Horse Riding

Our Lady’s Bower believes is sport as part of its holistic approach to student life. We are proud of our students who represent the school in Horse Riding. The following is a report of a recent competition. Well done to all.

Another Great Year for Kate Derwin

Well known young rider Kate Derwin has had an extremely successful career thus far!ย  She was the star of the international equestrian competition in Fontainebleau, France recently. The third year student won the very prestigious Grand Prix, fending off thirty other riders to take the rophy on her Connemara pony Cul Ban Mistress. She was also awarded the trophy for leading girl rider of the show which is specifically for ponies.

Kate had already won two events on the first day (CSIOP 125m and 130m) before helping Ireland to third in the Nations Cup on Saturday. She finished best of the Irish riders with a clear round and one fence down in the second round. Fellow third year Jodie Shortall was also a member of the Irish contingent and finished second in her competition on Friday.

Last year Kate helped the Irish Junior Equestrian team to a third place finish in the same international show jumping competition. Kate again had the best score of the Irish riders which is no surprise as in 2015 she won many awards for her skill. She was leading female rider in the league and spring tour as well as winner of the Grand Prix of the Pony Championships. She then went on to represent Ireland in Denmark in August.

In September Kate represented Ireland at an international U16 equestrian event in Barbizon in France before going on to compete in Switzerland the following weekend and in Belgium and Holland later in the season.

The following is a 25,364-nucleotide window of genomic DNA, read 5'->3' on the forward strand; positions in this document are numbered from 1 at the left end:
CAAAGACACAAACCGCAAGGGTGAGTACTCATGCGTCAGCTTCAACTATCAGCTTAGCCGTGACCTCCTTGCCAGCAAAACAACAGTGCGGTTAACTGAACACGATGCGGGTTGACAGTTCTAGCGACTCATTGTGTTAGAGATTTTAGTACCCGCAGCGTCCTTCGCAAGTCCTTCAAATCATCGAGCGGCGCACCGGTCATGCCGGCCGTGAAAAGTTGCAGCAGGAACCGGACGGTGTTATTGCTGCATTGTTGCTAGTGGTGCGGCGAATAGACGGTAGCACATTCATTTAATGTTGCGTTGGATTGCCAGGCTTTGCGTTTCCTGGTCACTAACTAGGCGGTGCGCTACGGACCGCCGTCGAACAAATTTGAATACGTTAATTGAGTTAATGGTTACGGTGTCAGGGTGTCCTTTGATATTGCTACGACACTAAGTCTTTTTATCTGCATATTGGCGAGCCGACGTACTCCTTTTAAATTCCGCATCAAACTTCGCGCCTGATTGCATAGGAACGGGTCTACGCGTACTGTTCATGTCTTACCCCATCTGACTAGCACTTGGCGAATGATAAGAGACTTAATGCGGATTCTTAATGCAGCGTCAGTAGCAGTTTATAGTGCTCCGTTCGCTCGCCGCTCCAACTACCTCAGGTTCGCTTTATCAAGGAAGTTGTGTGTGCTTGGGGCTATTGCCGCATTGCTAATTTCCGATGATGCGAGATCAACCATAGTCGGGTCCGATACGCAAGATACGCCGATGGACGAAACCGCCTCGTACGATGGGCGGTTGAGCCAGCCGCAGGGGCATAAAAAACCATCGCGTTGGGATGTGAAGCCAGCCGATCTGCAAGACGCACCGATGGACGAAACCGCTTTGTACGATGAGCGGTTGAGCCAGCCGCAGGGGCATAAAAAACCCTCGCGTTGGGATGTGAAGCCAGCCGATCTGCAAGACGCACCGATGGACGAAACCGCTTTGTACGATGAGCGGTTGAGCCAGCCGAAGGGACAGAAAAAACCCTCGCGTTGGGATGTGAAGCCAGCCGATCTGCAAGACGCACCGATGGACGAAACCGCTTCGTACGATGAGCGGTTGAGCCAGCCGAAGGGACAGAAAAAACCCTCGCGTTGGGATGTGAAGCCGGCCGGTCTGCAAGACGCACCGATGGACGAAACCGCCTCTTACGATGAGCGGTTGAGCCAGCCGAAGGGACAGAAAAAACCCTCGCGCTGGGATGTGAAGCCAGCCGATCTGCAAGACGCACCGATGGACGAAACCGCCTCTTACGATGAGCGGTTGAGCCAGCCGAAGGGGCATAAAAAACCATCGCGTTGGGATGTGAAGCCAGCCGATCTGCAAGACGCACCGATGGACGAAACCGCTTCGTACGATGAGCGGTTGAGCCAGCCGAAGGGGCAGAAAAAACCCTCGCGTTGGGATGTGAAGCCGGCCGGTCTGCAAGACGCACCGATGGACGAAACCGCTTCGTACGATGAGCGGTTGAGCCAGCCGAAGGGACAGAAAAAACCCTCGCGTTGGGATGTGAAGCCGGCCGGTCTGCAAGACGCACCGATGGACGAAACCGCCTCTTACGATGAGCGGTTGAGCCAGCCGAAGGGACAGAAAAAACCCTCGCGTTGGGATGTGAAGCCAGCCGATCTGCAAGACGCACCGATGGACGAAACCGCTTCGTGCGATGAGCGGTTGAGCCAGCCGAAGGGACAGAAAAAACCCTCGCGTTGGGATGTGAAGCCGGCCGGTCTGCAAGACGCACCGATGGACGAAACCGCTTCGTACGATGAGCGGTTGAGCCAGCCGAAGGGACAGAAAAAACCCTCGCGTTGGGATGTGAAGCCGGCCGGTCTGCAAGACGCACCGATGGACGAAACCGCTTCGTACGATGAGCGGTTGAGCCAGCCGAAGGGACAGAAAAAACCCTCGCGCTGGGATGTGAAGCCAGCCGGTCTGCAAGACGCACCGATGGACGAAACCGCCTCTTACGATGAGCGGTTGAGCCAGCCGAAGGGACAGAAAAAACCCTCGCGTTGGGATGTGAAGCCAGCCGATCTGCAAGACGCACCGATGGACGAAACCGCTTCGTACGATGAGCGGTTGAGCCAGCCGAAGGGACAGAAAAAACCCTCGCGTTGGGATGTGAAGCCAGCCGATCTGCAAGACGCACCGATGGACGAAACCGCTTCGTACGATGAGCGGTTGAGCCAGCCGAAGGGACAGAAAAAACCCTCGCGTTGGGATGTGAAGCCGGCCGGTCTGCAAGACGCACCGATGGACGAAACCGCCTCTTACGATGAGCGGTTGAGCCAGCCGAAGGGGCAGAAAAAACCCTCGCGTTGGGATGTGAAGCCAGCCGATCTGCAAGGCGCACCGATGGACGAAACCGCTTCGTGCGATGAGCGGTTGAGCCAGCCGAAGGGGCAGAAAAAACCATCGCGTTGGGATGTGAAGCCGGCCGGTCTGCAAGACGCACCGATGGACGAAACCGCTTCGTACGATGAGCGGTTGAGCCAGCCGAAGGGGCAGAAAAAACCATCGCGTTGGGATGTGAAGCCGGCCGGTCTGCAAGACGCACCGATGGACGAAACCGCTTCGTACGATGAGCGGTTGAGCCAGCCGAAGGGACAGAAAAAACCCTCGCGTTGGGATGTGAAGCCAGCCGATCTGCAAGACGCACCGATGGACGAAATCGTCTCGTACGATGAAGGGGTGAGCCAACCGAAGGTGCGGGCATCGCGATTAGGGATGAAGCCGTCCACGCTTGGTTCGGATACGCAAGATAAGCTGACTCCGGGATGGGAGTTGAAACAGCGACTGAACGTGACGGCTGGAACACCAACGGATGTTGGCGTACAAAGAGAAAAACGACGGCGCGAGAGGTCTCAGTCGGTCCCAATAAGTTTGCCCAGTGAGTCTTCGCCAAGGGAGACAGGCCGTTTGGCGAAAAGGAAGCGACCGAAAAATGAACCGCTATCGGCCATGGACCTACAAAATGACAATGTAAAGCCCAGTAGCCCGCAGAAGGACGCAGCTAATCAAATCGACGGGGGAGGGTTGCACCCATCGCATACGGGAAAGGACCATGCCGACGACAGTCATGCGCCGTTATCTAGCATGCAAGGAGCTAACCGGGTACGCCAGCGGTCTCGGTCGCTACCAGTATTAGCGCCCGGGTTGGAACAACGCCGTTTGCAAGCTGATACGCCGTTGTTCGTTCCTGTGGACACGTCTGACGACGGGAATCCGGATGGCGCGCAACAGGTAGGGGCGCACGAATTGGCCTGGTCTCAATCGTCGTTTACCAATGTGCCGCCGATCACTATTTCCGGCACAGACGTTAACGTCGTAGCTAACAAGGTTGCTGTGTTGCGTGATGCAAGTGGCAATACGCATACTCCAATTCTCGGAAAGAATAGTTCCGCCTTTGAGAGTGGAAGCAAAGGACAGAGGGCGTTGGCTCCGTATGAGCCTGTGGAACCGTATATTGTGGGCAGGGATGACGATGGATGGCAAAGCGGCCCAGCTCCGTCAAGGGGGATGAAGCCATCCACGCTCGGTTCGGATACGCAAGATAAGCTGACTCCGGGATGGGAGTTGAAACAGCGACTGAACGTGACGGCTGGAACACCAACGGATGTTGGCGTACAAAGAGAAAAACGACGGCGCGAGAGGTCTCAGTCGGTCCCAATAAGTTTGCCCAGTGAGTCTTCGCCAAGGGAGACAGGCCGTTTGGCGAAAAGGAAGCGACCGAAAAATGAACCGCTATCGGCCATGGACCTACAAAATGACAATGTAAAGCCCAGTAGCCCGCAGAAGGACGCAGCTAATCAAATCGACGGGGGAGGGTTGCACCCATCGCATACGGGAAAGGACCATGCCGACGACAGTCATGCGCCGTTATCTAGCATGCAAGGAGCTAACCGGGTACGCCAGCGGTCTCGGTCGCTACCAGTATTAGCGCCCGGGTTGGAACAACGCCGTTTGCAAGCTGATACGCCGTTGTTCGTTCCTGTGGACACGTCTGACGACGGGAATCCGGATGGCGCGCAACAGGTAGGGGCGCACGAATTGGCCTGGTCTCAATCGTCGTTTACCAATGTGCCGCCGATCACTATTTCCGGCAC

Kate is now setting her sights on qualifying for Hungary and the RDS in August.ย  All this and studying for her Junior Cert too!

Kayleigh McCormack from TY is on an Irish equestrian team. Here is her account of her road to selection.

Tourism Related Equestrian Competition (or TREC for short) was originally developed in France during the 1970s to improve the ability and proficiency of trekking guides and their horses.

Even though I am only a junior rider I have progressed through the levels over the last two years to now be the youngest rider to compete at my level in Ireland. TREC is a three phase competition and the first phase is the POR which is orienteering on horseback. A master map is displayed and I get 15 minutes to transcribe the route onto a blank map. There will also be a specified speed. At the level I compete at, I go on a cross country route which is 35 kilometres long. The second phase is the control of paces which is 150 metres along a corridor at certain paces which earns you points. The final phase is the PTV where we have a cross country course containing 16 obstacles which tests the agility and ability of horse and rider.

In 2015 I was accepted for a panel containing approximately 20 young riders who would be in contention for a position on the Ireland squad for the 2017 European Championships which take place in Ireland. We are all constantly being assessed on our performance and training.

This year I competed throughout Ireland at different competitions including the two national championships. At the national 3 phase championships I won the level 3 class and at the National PTV Championships I competed in three classes out of the four classes available (at the highest level in these events). I won two of my classes and finished second by 0.5 of a point in the third class and I also won some awards overall. I also won the Abbey Cup which is awarded to the TREC Ireland member with the highest achievements throughout the year.

Thanks to all of these achievements I received a place as one of the riders representing Ireland at the TREC Young Riders European Championships which will be held next August.